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Bangladeshi student activist hacked to death, latest in a growing trend

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AP

(Read caption) Bangladeshi students protest seeking the arrest of three motorcycle-riding assailants who hacked student activist Nazimuddin Samad to death as he walked with a friend, in Dhaka, Bangladesh, Thursday, April 7, 2016. Police suspect 28-year-old Samad was targeted for his outspoken atheism.

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A Bangladeshi student who expressed pro-atheist views online was hacked to death Wednesday night as he walked with a friend in the capital, Dhaka.

Nazimuddin Samad, who had only recently moved to Dhaka to study law, is the latest in a growing list of secular bloggers killed by religious extremists in the officially secular country.

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So concerning has the trend become that last year over 150 writers, including Salman Rushdie and Margaret Atwood, published an open letter to Prime Minister Sheikh Hasina and her government, urging her "to do all in their power to ensure that the tragic events of the last three months are not repeated, and to bring the perpetrators to justice."

"We are gravely concerned by this escalating pattern of violence against writers and journalists who are peacefully expressing their views," the letter said.

In the latest incident, three machete-wielding men on a motorcycle approached Mr. Samad and his friend, attacked the law student with their blades and then shot him once he fell to the ground.

Police suspect Samad was targeted because of his outspoken atheism in this majority-Muslim country, as well as his support of a 2013 movement to demand justice for war crimes committed during Bangladesh’s war of independence with Pakistan in 1971.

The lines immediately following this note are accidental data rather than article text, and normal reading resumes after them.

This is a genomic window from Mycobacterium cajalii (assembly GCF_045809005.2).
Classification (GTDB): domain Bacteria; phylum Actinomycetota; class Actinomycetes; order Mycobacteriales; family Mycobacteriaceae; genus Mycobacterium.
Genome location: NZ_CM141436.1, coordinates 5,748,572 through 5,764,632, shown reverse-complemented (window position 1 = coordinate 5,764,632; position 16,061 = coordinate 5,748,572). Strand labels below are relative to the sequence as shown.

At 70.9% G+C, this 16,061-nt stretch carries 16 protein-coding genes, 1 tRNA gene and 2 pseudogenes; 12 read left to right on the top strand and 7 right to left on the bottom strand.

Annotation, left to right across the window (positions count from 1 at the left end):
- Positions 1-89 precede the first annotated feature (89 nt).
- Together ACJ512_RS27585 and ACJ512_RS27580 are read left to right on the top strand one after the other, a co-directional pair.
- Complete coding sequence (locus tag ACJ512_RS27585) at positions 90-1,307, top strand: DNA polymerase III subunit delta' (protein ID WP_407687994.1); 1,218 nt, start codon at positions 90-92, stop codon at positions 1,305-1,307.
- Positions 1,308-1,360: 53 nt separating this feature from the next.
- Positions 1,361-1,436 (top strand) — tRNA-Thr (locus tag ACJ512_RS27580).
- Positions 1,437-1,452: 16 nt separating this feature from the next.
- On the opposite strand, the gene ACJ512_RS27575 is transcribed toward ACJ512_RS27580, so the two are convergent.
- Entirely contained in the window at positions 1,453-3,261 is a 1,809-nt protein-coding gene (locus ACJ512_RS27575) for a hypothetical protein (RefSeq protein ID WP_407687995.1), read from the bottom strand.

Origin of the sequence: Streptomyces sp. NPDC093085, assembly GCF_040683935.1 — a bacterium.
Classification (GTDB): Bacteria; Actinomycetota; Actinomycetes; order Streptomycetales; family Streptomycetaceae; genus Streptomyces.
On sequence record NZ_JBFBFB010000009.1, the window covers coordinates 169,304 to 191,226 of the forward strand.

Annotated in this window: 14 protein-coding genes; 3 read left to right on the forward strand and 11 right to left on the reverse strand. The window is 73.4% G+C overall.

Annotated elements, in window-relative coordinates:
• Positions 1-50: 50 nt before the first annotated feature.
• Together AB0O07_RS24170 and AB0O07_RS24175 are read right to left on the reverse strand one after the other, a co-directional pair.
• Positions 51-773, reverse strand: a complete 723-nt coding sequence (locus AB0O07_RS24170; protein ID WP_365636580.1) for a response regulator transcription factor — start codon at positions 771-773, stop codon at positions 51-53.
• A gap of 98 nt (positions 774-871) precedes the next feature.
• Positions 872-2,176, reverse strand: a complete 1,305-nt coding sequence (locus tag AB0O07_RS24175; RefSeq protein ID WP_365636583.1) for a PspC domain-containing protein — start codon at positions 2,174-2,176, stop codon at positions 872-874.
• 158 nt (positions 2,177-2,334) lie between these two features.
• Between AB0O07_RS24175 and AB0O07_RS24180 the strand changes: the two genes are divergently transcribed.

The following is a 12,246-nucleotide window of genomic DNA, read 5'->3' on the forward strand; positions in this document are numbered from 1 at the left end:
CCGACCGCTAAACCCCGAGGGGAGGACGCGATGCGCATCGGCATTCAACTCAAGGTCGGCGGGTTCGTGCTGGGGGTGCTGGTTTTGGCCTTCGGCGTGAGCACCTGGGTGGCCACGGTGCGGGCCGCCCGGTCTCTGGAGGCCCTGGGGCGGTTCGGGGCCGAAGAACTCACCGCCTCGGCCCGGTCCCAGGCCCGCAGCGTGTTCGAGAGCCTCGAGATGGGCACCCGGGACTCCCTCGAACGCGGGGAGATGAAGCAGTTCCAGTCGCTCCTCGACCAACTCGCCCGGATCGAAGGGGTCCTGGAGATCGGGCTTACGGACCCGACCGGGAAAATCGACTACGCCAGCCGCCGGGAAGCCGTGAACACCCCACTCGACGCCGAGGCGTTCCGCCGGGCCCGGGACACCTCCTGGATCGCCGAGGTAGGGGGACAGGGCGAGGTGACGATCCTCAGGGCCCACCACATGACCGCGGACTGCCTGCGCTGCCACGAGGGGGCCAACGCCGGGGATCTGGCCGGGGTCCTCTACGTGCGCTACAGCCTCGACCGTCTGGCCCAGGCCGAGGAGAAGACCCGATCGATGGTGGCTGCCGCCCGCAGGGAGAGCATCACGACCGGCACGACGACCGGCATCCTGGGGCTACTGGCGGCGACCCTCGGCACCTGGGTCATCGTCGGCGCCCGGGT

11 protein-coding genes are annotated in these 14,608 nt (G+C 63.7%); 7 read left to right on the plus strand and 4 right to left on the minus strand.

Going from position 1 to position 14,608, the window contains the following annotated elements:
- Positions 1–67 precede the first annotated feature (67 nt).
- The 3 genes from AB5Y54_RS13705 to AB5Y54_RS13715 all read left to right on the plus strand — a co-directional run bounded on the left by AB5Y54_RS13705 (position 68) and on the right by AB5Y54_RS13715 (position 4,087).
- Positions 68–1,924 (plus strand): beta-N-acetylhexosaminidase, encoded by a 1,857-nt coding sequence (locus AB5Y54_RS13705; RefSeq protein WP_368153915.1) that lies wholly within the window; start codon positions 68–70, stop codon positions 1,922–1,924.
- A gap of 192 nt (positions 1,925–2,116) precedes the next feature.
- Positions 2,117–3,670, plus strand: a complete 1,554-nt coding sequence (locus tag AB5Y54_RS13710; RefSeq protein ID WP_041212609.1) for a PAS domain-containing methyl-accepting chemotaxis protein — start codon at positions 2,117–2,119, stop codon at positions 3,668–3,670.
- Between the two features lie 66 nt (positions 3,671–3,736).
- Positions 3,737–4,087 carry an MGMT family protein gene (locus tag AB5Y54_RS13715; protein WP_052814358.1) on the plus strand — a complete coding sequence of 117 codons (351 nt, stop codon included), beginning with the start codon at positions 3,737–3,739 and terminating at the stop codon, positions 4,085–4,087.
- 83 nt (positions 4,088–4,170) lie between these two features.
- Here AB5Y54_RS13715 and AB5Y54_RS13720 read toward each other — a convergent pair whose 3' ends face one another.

As Samad’s assailants stole his life, they were chanting “Allahu Akbar” (God is Greatest), reported the Dhaka Tribune.

"We urge the Bangladeshi police and other authorities to do everything in their power to investigate and prosecute this vicious attack on free speech and thought, and halt this terrible pattern of murders," said Karin Deutsch Karlekar of PEN America, an association of 4,400 US writers.

"We also reiterate our demand for the United States and other countries that are able to provide refuge to shelter those writers who are still at grave risk before more lives are lost."

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Four prominent bloggers were all murdered with machetes last year, one in his own home after six men tricked their way inside and confined his wife to another room.

All four had appeared on a list of 84 “atheist bloggers,” compiled by Islamic groups and given wide circulation in 2013, according to the BBC.

Religious minorities have also suffered such attacks in Bangladesh, with Shia, Sufi, and Ahmadi Muslims, Christians, and Hindus all being targeted.

"The government of Bangladesh must do much more to protect its own people from marauding Islamist killers," said Michael De Dora of the Center for Inquiry.

"The Bangladesh government must publicly and forcefully defend the universal human rights to freedom of religion, belief, and expression, fully investigate and prosecute these crimes, and show that attacks on individuals based on their beliefs or expressions will not be tolerated."